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TN on Front Lines of Opioid Crisis: Trump Declares Public Health Emergency

People working to fight the opioid crisis in Tennessee are hopeful the declaration of a public health emergency will clear the way for funding. (frankieleon/flickr)
People working to fight the opioid crisis in Tennessee are hopeful the declaration of a public health emergency will clear the way for funding. (frankieleon/flickr)
October 27, 2017

NASHVILLE, Tenn. – The opioid crisis plaguing states such as Tennessee is officially declared a public health emergency. That announcement on Thursday by President Donald Trump confirms what many have already known about the country's issues with drug addiction.

Supporters hope the announcement clears the way for swift action and funding to help states.

Jessica Nickel, president, and CEO of the Addiction Policy Forum, was in Washington for the administration's announcement.

"This is a full-blown crisis," she says. "We're losing 144 people a day to drug overdoses. That's like a plane crash every single day in America for an entire year. Or, put another way, it's like losing a sold-out Yankee Stadium all in one second."

One hitch in the efforts to expand addiction assistance is the fact that there is currently no funding available to support a public health emergency in the federal budget and Congress must take action to make that money available. If it had been declared a public emergency, as Trump hinted he would do in August, Federal Emergency Management funds would be immediately available.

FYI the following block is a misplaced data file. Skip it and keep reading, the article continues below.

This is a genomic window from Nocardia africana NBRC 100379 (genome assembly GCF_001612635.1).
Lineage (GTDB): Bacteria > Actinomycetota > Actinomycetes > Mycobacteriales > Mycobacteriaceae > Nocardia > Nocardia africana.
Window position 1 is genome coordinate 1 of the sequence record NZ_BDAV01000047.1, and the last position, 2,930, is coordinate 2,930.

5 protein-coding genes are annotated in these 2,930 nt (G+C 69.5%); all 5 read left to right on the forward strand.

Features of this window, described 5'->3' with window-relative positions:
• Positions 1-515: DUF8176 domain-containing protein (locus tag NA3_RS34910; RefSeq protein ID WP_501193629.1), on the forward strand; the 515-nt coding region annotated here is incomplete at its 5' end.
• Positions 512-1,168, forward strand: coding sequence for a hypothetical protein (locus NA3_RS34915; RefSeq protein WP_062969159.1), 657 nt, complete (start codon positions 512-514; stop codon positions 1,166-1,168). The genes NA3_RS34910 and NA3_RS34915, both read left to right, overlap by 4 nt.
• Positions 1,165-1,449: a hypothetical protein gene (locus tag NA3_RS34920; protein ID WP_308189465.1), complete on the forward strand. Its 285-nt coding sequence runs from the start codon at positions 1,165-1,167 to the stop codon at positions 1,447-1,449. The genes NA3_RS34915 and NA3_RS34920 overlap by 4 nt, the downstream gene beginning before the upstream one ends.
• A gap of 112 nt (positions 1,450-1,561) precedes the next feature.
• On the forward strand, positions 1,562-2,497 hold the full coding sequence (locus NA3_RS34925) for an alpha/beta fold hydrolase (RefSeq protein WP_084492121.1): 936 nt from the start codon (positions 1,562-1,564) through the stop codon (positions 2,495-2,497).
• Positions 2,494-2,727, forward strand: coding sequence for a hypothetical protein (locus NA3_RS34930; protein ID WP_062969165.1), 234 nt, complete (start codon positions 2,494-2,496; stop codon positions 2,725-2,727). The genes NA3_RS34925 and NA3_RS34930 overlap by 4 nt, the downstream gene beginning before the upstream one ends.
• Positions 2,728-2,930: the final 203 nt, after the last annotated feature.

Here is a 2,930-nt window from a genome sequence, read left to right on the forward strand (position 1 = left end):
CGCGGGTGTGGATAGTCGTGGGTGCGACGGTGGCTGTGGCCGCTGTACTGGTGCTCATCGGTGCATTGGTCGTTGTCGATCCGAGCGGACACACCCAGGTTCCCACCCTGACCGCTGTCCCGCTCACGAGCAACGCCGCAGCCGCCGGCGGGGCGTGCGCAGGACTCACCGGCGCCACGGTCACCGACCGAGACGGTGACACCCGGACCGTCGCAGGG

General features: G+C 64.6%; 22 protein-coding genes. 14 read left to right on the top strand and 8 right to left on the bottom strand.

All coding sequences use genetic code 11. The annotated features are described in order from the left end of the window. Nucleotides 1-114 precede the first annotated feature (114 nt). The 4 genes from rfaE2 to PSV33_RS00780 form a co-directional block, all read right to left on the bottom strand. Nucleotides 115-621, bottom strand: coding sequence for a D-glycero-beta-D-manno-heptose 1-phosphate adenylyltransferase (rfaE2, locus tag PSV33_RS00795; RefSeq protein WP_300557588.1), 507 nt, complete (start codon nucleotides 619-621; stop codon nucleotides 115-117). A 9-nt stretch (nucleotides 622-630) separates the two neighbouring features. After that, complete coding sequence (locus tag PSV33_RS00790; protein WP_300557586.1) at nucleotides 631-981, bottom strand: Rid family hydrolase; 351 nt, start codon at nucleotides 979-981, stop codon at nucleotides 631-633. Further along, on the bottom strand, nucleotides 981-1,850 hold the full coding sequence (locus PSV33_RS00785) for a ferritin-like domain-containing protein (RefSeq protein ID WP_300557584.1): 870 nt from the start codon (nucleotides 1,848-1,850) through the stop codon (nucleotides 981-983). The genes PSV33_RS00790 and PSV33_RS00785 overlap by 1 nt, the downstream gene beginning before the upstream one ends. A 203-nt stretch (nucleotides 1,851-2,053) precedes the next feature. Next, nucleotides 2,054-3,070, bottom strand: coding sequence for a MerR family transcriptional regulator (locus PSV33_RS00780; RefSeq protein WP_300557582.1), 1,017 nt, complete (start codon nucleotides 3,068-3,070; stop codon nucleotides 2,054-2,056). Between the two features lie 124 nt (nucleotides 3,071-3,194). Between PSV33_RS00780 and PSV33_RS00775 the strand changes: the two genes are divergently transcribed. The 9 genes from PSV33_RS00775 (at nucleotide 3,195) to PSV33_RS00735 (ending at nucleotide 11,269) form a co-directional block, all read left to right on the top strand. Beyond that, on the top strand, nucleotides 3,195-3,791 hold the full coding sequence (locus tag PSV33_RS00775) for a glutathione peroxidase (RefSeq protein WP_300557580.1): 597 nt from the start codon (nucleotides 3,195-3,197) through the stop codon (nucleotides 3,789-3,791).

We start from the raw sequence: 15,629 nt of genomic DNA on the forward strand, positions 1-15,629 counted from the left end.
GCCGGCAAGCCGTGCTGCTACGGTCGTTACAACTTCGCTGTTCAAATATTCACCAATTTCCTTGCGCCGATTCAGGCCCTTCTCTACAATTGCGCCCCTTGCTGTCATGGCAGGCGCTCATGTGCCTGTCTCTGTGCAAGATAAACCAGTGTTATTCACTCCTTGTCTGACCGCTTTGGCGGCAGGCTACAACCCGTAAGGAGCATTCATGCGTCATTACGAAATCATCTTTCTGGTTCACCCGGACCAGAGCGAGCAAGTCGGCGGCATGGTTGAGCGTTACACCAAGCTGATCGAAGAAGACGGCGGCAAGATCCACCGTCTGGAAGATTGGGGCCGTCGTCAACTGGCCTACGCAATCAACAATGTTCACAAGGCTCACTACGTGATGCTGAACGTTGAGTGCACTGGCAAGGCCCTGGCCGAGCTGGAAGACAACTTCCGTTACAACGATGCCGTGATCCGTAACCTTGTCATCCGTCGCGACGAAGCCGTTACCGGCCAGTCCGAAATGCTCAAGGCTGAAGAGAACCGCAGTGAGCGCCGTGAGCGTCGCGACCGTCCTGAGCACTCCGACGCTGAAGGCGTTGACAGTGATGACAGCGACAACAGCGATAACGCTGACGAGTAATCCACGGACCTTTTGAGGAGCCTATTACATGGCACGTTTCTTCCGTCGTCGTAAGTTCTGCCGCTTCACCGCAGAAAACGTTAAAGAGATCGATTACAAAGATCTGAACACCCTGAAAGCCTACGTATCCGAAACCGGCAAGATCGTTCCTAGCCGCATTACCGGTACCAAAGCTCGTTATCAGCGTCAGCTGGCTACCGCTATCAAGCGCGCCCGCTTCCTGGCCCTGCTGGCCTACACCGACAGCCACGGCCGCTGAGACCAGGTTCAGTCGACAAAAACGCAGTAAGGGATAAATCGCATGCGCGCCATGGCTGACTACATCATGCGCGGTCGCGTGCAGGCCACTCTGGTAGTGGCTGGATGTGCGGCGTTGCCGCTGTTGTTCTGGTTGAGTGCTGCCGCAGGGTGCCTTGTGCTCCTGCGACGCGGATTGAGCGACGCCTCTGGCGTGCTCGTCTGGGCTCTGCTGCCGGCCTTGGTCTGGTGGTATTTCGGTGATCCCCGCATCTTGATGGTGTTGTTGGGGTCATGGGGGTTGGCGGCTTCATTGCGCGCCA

The number of Tennesseans who died from drug overdoses jumped 12 percent between 2015 and 2016.

While the Trump administration indicates a desire for quick action in the opioid crisis, efforts to repeal the Affordable Care Act could make it difficult for some addicts to access proper care. Nickel says it's something the Addiction Policy Forum is watching.

"The ACA has begun to integrate the treatment of substance-abuse disorders into health care, so we are paying close attention to make sure that any changes to our health-care system do not negatively impact our families and patients that need treatment for addiction," she notes.

On Thursday, Nickel's organization released a four-year plan to address addiction in America. Developed by experts, she says it recommends helping families in crisis, integrating treatment into health care, increasing funding, rethinking how the criminal-justice system deals with addiction, and protecting children affected by the crisis.

Stephanie Carson, Public News Service - TN